Takeaways from a West Point Leadership Workshop

In November, a number of Wisconsin TEC members attended a customized leadership development training at West Point, conducted by alumni of the Academy who are now retired after distinguished careers.

The Purpose: To gain first-hand understanding of the techniques practiced by the Academy in pursuit of its mission of “Developing Leaders of Character,” to understand why the techniques are successful, and to analyze how to incorporate them into our own company cultures to yield higher performance levels.

Key Takeaways

  • The West Point Way: When you develop your own “ABC Company Way,” that is disciplined, the energy, commitment and effectiveness of the organization increases substantially. The components are effectively the elements of your intentional culture, starting with the core values of who you are, and then including the key “what we do” elements.
  • Trust: You MUST be a Leader with TRUST which develops from consistent modeling of valued behaviors. They are essential elements of your leadership philosophy, which you must fully develop and SHARE!
  • After Action Reviews (AAR): After EVERY effort, there is a quick time taken to analyze what didn’t work as well as hoped, and what should/might be tried differently the next time. This assures continuous improvement/learning!
  • One-Third/Two-Thirds Planning Rule: The leader should spend no more than 1/3 of the planning time in communicating and explaining the Commander’s intent, and allow at least 2/3rds of the time for the planning team to develop its strategy.
  • Back Review: The planning team then reviews with the leader the strategy to insure it appears that it will achieve the objective.
  • It is each level of Leaders’ responsibility to assure the needs of his/her direct reports are taken care of before serving his/her own needs.
  • It’s important to develop a person as a competent Leader BEFORE he’s/she’s promoted to a position! Expose him/her to the elements of the job, and leadership elements, as much as possible IN ADVANCE.
  • Have a formal process, involving many people, looking for new trends that will impact you. Schedule feedback and/or analysis meetings.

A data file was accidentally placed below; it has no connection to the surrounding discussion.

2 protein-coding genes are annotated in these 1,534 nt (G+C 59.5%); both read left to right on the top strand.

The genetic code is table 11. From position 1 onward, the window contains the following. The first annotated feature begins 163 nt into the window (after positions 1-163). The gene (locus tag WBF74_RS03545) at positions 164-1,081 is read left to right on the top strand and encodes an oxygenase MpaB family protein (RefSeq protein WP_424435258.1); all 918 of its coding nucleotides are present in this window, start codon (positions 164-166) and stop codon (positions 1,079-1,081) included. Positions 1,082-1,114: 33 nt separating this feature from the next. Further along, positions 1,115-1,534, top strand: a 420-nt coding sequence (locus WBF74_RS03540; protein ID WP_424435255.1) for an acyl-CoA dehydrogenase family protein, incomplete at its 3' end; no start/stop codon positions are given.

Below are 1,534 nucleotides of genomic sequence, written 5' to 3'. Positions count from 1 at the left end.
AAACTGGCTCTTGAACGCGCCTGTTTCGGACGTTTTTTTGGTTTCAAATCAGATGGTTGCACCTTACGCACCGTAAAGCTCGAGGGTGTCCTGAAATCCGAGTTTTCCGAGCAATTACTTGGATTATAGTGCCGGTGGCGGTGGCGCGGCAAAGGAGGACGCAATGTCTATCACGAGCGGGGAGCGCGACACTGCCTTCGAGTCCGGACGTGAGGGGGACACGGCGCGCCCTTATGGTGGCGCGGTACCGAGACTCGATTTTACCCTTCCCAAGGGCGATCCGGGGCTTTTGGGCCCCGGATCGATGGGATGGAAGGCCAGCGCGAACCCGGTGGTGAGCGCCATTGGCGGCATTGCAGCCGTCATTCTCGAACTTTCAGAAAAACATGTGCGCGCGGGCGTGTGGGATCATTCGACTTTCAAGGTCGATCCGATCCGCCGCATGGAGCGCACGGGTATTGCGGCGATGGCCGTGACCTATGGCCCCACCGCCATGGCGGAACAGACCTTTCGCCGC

Enhancing Your Leadership Identity

In one training session, LTG(ret.) Rhett Hernandez, once the highest-ranking Hispanic in the Army who both headed the Army’s Human Resource command and was in charge of cybersecurity/communications for the Army, spoke on this topic. Takeaways:

  • You want to be a Leader with PRESENCE! Includes: professional bearing, Yes. Also fitness: physical, ethical, competence, endurance! Confidence not cockiness or arrogance, which alienate resilience.
  • You MUST be a Leader with TRUST! That comes from consistency in modeling your valued behaviors Key! A MUST! This means: You must know what your driving values are and communicate them. They become the key part of your leadership philosophy. The rest of the elements are other ways of treating people, making things happen, and embracing customers that you want to have happen i.e., what makes your culture. (So, what is yours? Is it written … and articulated often? This is what you want your people to believe and do. It’s your “ABC WAY!”)
  • Your leadership philosophy allows you to:
    • Tell others what is important to you.
    • Establish expectations.
    • Highlight your intent and priorities.

Build Trust, Confidence, Credibility. Then: You must SHARE it!!

  • Communicate constantly to reduce anxiety, assure correct perception. It’s important. Don’t assume. “I used to walk the floor, talking to everyone by name. As we got larger, I assumed they knew I was traveling to benefit the organization and still cared about them. That assumption was wrong, I learned. I had to backtrack and let them know.”

Other Insights:

  • “As my commands got bigger and bigger, my hardest decision was deciding what I needed to decide on and what to stay delegated.”
  • Who are your leaders? Look at your people all of them. Who do people go to for advice? Who do they listen to? Develop them!
  • Yes, there’s a role for vulnerability. You’re not expected to know everything. “I don’t know. Let’s find out.”
  • Create an organization that people WANT to join! Build it so it attracts the ‘cream of the crop’ … like they are to West Point. Purpose Duty/Competence, Honor/Character, Country/Commitment

By Phil Hauck Chair, TEC 3, 13, 32